La Recyclerie, housed in an old railway station in the gritty north of the capital, issued an appeal on Facebook this week after Ghislaine, Eva, Salma and three other birds disappeared overnight from the mini-farm that is also home to a collection of goats.
It said it was a “sombre day,” as the chickens were the stars of the farm that is stretched out along the side of the disused rail line. They were tasked with reducing the bar-restaurant's waste by devouring food left over by customers.
La Recyclerie, which plans to install security cameras on the pen where its remaining 10 chickens are kept, called on customers to keep an eye out for the birds and to tell police if they had spotted any foul play.
The appeal quickly drew hundreds of comments and was picked up by national newspapers keen to spread the word about the pilfered birds.
Some comments were humourous - such as “Bring Back our Chickens" - a nod to the more serious hashtag #Bringbackourgirls that went viral after thousands of Nigerian girls were abducted by Islamist extremists.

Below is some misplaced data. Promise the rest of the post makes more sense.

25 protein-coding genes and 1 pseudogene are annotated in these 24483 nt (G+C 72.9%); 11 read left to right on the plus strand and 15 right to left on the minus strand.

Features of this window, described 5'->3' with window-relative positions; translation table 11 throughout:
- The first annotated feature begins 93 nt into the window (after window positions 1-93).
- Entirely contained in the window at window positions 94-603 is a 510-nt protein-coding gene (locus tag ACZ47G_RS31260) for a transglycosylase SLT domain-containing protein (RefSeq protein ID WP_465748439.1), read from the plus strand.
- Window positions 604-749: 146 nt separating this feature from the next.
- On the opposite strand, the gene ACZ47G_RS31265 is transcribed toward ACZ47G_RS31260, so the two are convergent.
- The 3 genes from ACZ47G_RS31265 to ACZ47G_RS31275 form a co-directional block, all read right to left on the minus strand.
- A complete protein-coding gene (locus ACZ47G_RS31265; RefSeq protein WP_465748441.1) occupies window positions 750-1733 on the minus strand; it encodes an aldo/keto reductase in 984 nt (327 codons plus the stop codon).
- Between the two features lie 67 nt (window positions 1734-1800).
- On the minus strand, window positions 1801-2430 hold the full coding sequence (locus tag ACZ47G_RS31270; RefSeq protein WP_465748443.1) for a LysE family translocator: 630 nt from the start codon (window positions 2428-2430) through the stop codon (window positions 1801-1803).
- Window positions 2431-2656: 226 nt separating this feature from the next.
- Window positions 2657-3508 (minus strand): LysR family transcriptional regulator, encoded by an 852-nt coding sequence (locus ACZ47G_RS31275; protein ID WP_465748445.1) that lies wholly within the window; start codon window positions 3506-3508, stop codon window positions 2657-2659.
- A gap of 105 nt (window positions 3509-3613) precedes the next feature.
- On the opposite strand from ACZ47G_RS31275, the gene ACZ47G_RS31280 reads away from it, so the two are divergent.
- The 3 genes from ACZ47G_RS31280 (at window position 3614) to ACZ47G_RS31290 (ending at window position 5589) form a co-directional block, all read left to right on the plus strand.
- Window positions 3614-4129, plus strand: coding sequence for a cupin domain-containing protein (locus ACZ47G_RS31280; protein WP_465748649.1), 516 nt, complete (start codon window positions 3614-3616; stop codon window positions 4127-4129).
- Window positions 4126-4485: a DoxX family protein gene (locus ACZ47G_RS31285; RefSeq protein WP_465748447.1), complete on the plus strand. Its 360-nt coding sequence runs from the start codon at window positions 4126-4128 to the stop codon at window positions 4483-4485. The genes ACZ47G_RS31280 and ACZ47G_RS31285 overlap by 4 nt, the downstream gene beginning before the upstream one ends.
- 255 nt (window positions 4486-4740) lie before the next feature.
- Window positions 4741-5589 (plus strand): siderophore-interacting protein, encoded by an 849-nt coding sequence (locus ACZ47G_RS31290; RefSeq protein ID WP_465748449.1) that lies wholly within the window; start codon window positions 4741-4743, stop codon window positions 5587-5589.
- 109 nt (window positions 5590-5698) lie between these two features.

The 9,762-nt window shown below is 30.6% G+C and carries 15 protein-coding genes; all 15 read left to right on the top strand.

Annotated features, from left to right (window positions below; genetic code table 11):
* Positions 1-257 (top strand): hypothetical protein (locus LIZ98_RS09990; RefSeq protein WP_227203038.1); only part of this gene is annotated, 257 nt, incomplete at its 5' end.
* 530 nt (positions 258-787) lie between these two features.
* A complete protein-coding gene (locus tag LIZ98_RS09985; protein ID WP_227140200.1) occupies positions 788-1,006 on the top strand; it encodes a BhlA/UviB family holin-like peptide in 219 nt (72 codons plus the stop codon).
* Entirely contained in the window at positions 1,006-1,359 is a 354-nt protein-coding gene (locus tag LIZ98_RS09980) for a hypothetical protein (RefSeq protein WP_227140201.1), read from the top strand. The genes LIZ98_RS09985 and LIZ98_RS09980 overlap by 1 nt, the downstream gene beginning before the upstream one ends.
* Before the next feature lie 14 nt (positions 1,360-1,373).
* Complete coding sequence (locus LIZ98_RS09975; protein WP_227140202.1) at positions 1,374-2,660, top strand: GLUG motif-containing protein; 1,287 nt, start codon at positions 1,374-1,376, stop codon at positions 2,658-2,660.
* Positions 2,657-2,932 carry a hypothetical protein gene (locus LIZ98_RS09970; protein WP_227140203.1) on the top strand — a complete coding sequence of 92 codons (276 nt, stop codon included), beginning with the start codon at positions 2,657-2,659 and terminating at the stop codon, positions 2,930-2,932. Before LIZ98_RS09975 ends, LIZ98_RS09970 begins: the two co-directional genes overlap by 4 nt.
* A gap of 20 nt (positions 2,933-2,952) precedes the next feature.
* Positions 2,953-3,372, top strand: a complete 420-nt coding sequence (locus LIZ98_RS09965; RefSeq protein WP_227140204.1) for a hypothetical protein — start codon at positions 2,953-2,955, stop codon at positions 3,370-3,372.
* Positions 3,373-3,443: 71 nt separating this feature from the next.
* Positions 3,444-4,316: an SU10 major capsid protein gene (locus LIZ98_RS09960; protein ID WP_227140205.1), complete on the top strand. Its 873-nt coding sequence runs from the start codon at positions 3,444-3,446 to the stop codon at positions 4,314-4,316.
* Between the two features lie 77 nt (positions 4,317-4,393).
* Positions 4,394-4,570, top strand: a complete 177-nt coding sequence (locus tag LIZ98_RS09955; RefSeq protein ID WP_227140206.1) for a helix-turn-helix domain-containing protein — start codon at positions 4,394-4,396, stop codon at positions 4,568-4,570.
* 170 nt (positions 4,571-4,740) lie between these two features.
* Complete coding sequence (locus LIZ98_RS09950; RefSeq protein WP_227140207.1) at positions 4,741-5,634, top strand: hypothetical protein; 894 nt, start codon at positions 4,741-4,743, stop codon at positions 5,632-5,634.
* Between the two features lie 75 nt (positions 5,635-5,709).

Another simply wrote: “It was Kentucky Fried Chicken who did it!”.
But most were deadly serious, with one woman writing that the theft was “truly scandalous.”
“You try to reinvigorate an area, to make it more green, more ecological, more pleasant, and there are still unscrupulous people who think they can ruin everything.”
Another wrote: “Stealing chickens is frankly disgusting. Where have our little mascots gone? Bring them back quickly.”
La Recyclerie has become the place to be seen for trendy Parisians since it opened in summer 2014 right next to Porte de Clignancourt metro station. Aside from the restaurant, café, vegetable garden, and farm, it also offers daily DIY workshops.
The venue was described in one reviews as having an atmosphere that was "part hippy, part hipster", while another labels it as an "urban farm for a cool and hipster local crowd".
Its website says that it is “bathed in a universe that emphasises low-tech, the tangible, the manual, the transmission and the reappropriation of useful traditions.”
by Rory Mulholland